I have walked Hinchinbrook many times but would not even think of going there during the wet months.

Just North of Hinchinbrook is Dunk.
Dunk also receives lots of rain.
Dunk has walking tracks, golf courses, inside gym, tennis, basket ball, pool tables,hair dressing salon, boutique, horse riding, archery etc.
If it rains you will have some thing to do on Dunk.
Dunk would be a much better bet during the wet if you want to visit this area.

Many more Islands exist further North.
The weather all the way along the queensland coast can be very bad from December through to the end of April.
You might be unlucky and get it at Heron, Hinchinbrook, Dunk, great Keppel, Lizard, Low, Hicks, Horn, Thursday, Coconut, York, Murray, Sabi, Deliverence, Buru, Moa, or any other of the thousands of Islands along the coastIts the luck of the draw. You just might be lucky enough to get three great days in a row. But do not bet your life savings on it.

Just to the west of Dunk is mission beach.
Last week one of the large resident crocs was seen chasing a smaller croc just off the beach.
The smaller croc went into the stinger net on the beach.
The larger one waited out side the net.
The smaller one was entangled in the net.
An officer of the law waded out to try and free the smaller croc.
While wading out he was hit by a stinger.
Not a box jelly, just a stinger in the water.
People were taking photos of the event.
He was trying to make out he was not in pain.
Some of the facial expressions were amazing.

It has been mentioned here on the forum stingers do not exist on the reef.
That is an incorrect.
While ever the wind comes from the west or north east you will have lice and blue bottles in the water, outer barrier reef or not. Today the wind swung around from the south east.
This means the lice and the stingers will be gone tomorrow.

The rule of thumb when traveling in the tropics during the wet season is this, take insurance, only book with companies who will give your money back if they are having torrential rain and you decide you do not want to go there.

For instance , if your sitting in Sydney in beautiful weather and there is a threat of a cyclone off Cairns, make sure you can stay in Sydney with out penalties.

Have a nice holiday


yobfeer is offline  
Jan 11th, 2005, 05:18 AM
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Yobfeer, I'm so glad you brought up sea-lice, do you think that's a part of the remains of broken jelly fish or an entity of its own? I truly don't know.
pat_woolford is offline  
Jan 11th, 2005, 12:39 PM
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The term "sea lice" apparently originated during the 1950s and was used by local U.S. residents in describing the condition. This popular term persisted, despite efforts by scientists to discourage use of such an inappropriate designation. Sea lice are actually small parasites that affect fish.

Beach goers sought their own remedies for the seasonal itchy rash. Folk remedies included the use of garlic, athletes foot spray, lemon, hydrogen peroxide, witch hazel, rubbing alcohol, spray starch, Epsom salts, and meat tenderizer. Unorthodox attempts to obtain relief included fingernail polish, undiluted bleach, ammonia, gasoline and turpentine. These are especially notable because they were used on extremely sensitive areas of people's bodies. The prevailing term, "sea lice," also encouraged the inappropriate use of head lice medication.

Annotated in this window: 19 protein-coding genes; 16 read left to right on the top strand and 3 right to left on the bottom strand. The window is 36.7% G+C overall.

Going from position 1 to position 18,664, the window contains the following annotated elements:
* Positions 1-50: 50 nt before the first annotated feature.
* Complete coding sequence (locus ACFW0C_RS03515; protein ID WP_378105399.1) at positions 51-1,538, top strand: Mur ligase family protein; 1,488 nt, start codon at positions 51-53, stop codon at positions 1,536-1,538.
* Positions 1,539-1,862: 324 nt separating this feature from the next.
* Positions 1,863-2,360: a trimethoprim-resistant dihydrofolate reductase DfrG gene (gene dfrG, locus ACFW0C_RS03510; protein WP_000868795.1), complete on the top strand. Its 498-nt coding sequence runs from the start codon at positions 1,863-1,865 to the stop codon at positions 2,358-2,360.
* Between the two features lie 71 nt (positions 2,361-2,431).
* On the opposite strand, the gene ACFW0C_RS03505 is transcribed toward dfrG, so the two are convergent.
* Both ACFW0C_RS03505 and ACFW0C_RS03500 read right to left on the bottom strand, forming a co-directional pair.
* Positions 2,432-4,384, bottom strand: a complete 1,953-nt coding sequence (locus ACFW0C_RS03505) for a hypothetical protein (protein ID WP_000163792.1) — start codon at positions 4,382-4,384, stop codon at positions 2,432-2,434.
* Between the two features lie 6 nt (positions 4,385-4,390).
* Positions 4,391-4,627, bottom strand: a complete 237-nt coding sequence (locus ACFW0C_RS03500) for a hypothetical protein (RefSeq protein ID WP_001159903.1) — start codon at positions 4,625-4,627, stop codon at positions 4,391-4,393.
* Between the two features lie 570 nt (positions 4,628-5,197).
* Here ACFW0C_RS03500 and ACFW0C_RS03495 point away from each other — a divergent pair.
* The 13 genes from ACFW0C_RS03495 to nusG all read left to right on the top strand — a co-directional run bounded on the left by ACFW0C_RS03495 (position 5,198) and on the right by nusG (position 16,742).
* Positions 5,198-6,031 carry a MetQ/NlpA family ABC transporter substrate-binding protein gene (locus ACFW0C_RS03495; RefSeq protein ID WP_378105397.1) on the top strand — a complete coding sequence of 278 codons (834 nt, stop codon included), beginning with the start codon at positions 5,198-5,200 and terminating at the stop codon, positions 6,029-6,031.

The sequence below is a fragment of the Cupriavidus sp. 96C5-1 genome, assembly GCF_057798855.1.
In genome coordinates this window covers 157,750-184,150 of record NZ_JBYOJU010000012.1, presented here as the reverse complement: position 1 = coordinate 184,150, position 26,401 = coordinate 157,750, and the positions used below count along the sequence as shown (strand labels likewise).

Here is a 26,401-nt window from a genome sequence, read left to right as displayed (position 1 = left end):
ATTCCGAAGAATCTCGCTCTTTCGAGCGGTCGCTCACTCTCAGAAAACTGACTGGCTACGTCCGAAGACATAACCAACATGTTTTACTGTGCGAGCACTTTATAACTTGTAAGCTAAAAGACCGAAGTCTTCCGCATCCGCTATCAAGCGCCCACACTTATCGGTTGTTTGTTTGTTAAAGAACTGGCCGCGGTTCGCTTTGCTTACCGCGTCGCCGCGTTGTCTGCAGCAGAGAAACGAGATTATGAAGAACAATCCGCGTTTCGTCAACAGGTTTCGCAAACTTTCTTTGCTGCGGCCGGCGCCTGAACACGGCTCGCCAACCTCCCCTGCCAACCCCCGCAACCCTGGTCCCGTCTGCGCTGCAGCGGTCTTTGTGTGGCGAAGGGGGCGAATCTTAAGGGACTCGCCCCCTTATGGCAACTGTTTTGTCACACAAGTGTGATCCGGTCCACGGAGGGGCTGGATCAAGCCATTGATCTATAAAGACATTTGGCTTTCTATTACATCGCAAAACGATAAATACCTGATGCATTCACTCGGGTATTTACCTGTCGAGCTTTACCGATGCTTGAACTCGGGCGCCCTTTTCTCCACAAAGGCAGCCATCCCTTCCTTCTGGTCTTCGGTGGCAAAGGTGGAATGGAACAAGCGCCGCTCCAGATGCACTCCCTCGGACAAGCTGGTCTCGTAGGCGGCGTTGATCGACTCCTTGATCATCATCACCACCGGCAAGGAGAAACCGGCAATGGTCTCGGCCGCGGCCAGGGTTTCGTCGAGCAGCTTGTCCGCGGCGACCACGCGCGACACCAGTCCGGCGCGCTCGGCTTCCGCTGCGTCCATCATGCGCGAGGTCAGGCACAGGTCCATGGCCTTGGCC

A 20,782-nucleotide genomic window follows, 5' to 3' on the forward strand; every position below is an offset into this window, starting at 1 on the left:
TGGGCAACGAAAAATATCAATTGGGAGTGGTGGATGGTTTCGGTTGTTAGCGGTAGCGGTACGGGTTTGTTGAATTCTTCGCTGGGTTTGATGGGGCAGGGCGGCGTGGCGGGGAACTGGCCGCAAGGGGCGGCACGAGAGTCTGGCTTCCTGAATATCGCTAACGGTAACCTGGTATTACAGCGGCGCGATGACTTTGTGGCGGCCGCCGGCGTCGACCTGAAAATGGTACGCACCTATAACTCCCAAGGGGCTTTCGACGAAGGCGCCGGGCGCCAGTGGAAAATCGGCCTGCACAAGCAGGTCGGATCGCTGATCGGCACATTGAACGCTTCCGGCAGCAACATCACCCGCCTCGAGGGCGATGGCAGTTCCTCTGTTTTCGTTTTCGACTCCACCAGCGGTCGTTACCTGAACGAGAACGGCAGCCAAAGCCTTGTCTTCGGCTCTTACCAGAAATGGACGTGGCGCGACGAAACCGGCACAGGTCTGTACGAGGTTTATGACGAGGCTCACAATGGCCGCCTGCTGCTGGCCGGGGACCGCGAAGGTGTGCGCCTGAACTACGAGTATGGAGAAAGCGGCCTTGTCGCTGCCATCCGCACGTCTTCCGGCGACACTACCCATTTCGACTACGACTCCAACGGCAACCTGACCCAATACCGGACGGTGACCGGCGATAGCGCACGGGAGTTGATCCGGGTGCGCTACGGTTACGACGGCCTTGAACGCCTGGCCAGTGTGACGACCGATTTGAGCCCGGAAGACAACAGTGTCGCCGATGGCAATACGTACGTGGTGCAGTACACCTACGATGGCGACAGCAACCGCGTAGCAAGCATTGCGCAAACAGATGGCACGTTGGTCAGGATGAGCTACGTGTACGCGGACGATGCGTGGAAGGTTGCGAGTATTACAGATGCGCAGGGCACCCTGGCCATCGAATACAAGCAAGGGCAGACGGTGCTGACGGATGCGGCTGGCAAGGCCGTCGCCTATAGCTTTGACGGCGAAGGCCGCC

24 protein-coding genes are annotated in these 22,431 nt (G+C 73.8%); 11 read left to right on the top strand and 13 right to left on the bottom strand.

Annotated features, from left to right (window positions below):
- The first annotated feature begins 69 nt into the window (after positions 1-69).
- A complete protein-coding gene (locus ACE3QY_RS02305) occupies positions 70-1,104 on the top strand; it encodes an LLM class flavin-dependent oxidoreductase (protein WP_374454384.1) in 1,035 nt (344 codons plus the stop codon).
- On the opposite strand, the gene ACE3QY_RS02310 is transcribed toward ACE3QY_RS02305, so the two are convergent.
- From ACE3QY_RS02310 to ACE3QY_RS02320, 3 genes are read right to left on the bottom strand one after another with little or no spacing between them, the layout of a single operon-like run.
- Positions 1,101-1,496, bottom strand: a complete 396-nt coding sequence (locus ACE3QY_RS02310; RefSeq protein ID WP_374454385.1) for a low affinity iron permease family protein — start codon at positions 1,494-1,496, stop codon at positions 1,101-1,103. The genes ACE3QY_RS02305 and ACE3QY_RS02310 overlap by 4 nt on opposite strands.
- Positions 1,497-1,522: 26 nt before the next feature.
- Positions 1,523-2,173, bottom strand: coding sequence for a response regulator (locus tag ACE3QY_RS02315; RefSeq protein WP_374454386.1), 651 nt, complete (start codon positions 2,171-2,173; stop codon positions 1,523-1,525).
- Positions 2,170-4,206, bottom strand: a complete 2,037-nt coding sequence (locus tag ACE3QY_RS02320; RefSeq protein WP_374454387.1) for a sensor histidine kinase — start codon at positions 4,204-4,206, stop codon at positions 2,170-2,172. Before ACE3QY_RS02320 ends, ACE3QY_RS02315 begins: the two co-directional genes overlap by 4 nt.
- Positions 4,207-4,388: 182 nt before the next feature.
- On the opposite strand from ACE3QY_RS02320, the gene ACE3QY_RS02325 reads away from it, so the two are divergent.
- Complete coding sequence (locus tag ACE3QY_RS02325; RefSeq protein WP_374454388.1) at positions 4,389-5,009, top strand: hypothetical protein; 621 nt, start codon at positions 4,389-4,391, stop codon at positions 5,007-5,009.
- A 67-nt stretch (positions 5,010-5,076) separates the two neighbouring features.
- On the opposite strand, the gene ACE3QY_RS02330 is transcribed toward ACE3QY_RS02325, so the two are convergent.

When marine biologists at the University of Miami analyzed water samples collected during the periods when complaints of bathers increased, large numbers of cnidarian larvae were noted. Cnidarians are a group of marine animals that contain stinging structures known as nematocysts, and include jellyfish, corals, sea anemones, hydroids, and Portuguese Man o'War. There are more than 9000 species of this group of marine animals; however, it appears that the larval form of Linuche unqui culata, also known as a "thimble jellyfish," is responsible for the outbreaks in South Florida and the Caribbean. This probable causative organism was identified after cultures were successfully grown to maturity from plankton tows collected during 1992 outbreak periods.

lizF is offline  
Jan 18th, 2005, 09:41 AM
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Posts: 5
Thank you to everyone for your replies.

I think that we've basically decided on a rough itinerary. (The timing of our trip is governed by a wedding in Sydney so cannot be changed.) We'll spend the week in Sydney and include 2 nights in the Blue Mountains. Then we'll fly to Cairns and spend several days there which will hopefully give us the opportunity to visit the GBR despite the weather, see the Daintree, spend a night or two at Undara Lava Tubes and do a variety of other things - maybe spending a couple of nights on an island - possibly Dunk given that Hinchinbrook will be closed. Finally we hope to spend a couple of nights at Uhuru at the end of the trip in early March. My fiance won't be dissuaded from visiting Uhuru despite the heat & flies that we will probably encounter!

I don't think that we're trying to cram too much in to 3 weeks. Essentially it's 3 main areas with a couple of mini-trips.

If anyone has anymore advice then it would be great to hear it but if not, then thank you to all the Fodorites for all the advice on these pages. I visited the forum before going to China last year and it made all the difference. I'm sure that we will feel the same when we return from Australia!
lisa_adrian is offline  
Jan 20th, 2005, 08:31 AM
Join Date: Feb 2004
Posts: 43
It rained a LOT when I was in Cairns towards the end of February last year. I still had a great time, but it was wet.

If you're looking for a B&B type accomodation I can recommend Lilybank. Folks there were great. I don't think anyone else would have clued me in to the "Play Postie for a Day" offered by York Air, and that was one of high points of my trip.
Kimbis is offline